My apologies to Jan Heine, I misquoted / misunderstood him.
> Jan Heine
> tells me that expander seatposts are an "Alex Singer" exclusive
> feature. Is this really true ?? Did any other maker ever sell
> expander seatposts ?? By this I mean a seatpost that operates upon
> the same principles as a quill stem.
> Donald, you misquoted/misunderstood me. I said and wrote that the
> internal expander seatposts are an Alex Singer trademark, meaning that
> many A. Singer bikes featured this, like their fillet-brazed stem,
> one-piece head tube and wire front derailleur. All those features were
> found on other bikes, too, some long before A. Singer used them. (See
> the Narcisse tandem in VBQ Vol. 2, No. 3).
> There were many other bikes with expander seatposts, including some
> recent (1980s) Italian brand - I think it was F. Moser.
> The Singers have a sleeve brazed into the seat tube to reinforce it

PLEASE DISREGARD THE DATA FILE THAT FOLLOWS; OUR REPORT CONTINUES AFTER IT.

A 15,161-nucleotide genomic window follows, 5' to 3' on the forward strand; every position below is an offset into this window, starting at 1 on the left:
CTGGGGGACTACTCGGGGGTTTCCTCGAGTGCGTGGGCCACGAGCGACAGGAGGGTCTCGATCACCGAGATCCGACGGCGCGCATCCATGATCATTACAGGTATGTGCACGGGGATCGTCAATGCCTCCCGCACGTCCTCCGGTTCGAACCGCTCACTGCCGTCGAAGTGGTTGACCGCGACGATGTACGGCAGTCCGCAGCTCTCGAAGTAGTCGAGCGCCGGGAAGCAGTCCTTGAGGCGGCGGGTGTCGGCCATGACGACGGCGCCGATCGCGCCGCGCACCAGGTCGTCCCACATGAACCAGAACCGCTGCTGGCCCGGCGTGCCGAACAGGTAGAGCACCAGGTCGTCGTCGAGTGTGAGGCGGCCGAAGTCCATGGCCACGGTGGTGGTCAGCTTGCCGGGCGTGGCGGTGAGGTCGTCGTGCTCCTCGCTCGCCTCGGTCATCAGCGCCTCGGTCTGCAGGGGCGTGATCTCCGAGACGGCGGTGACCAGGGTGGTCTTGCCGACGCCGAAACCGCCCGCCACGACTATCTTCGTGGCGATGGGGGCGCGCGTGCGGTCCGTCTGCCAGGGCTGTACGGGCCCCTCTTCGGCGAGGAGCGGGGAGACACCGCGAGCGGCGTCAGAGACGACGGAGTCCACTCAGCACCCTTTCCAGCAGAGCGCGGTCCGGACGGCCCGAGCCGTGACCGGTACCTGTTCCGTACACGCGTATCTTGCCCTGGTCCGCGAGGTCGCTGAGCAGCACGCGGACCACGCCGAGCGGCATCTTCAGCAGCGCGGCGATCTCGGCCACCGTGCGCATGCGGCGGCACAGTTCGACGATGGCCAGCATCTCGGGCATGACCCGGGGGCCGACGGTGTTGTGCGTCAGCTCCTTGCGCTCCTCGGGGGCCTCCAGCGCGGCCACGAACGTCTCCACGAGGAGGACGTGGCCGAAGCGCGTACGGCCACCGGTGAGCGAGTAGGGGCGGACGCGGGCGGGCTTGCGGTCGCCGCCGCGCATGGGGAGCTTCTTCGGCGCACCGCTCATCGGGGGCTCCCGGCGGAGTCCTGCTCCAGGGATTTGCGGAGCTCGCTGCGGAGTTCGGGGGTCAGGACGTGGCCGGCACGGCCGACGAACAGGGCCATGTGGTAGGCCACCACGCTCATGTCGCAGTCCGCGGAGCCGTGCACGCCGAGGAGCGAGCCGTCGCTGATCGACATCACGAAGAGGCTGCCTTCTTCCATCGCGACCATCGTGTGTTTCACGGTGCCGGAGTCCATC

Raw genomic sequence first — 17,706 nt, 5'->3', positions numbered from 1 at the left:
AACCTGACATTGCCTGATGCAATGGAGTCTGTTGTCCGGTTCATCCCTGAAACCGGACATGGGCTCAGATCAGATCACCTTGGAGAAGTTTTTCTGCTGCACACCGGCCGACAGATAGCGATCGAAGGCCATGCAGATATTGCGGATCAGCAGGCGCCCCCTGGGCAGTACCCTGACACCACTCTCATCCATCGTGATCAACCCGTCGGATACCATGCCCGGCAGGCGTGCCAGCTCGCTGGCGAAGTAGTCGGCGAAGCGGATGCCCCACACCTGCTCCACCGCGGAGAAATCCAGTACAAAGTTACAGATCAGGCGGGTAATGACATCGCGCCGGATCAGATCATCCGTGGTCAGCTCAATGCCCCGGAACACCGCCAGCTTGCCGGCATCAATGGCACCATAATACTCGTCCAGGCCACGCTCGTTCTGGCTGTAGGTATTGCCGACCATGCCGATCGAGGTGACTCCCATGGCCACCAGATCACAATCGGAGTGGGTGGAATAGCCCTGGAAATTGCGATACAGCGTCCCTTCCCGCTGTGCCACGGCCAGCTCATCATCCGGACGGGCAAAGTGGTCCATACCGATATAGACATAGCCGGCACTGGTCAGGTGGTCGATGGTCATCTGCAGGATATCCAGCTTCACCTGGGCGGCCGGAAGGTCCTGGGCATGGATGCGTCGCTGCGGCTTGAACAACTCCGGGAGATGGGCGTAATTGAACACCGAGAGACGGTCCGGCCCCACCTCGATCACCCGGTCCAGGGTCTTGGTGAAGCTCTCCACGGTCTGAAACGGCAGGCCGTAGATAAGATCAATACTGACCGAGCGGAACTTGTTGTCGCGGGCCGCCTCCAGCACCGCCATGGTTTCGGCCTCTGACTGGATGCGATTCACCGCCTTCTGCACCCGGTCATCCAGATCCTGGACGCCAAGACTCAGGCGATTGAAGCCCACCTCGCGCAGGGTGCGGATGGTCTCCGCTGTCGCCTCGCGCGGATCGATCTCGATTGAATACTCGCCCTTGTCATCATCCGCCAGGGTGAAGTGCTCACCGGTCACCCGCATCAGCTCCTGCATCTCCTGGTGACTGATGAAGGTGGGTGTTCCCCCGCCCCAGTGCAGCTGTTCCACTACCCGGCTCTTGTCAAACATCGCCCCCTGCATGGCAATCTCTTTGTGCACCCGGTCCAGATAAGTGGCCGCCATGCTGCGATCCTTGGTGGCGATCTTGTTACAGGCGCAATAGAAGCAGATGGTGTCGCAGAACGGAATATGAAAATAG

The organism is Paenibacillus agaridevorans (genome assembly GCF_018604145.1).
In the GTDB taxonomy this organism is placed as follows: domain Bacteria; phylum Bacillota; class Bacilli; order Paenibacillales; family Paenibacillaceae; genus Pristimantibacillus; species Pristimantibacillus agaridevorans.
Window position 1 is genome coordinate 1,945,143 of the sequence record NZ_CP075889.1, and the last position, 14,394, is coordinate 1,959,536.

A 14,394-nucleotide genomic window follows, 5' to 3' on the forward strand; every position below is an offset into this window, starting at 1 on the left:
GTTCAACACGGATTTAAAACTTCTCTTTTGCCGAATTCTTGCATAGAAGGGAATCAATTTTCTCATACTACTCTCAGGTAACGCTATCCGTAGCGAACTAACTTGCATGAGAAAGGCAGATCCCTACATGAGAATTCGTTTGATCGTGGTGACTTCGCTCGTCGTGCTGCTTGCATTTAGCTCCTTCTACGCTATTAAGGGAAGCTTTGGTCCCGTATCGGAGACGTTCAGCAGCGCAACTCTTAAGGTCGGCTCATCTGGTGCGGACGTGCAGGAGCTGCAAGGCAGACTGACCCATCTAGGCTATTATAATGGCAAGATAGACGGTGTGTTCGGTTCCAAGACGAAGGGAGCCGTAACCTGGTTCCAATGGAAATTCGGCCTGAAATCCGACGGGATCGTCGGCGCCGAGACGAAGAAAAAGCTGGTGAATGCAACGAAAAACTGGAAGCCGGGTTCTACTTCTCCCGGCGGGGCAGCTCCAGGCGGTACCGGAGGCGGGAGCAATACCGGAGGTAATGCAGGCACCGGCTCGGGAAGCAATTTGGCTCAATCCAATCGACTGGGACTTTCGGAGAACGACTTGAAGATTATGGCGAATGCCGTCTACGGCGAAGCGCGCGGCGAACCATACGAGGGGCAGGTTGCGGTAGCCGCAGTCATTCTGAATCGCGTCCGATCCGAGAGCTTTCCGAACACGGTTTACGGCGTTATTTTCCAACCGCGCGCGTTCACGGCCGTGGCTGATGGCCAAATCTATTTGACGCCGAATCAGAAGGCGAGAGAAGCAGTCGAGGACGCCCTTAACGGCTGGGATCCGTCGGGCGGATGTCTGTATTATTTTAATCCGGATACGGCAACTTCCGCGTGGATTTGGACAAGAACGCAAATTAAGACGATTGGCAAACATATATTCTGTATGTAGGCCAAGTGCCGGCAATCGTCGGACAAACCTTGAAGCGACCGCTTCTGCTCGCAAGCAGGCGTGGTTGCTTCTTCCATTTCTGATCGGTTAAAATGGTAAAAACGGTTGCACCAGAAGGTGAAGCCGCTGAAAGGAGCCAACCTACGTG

> for the forces of the expander. Whether this would hold up to "brute
> strength" tightening that is popular among some cyclists, I don't
> know. On a well-designed and well-crafted bike, the bolts generally
> don't need to be much more than finger-tight. Exceptions are the crank
> bolts (and the bolts on Campy 2-bolt seatposts).
> I once met a woman with a flat tire who did not manage to open the
> quick release of the wheel (it was a CR-timeline bike). I tried to
> help, but couldn't, either. Finally, I wedged a wrench between frame
> and lever, and managed to open it. Her boyfriend had explained that
> you needed "sufficient" clamping force and tightened it for her!
> Jan Heine, Seattle
> Vintage Bicycle Quarterly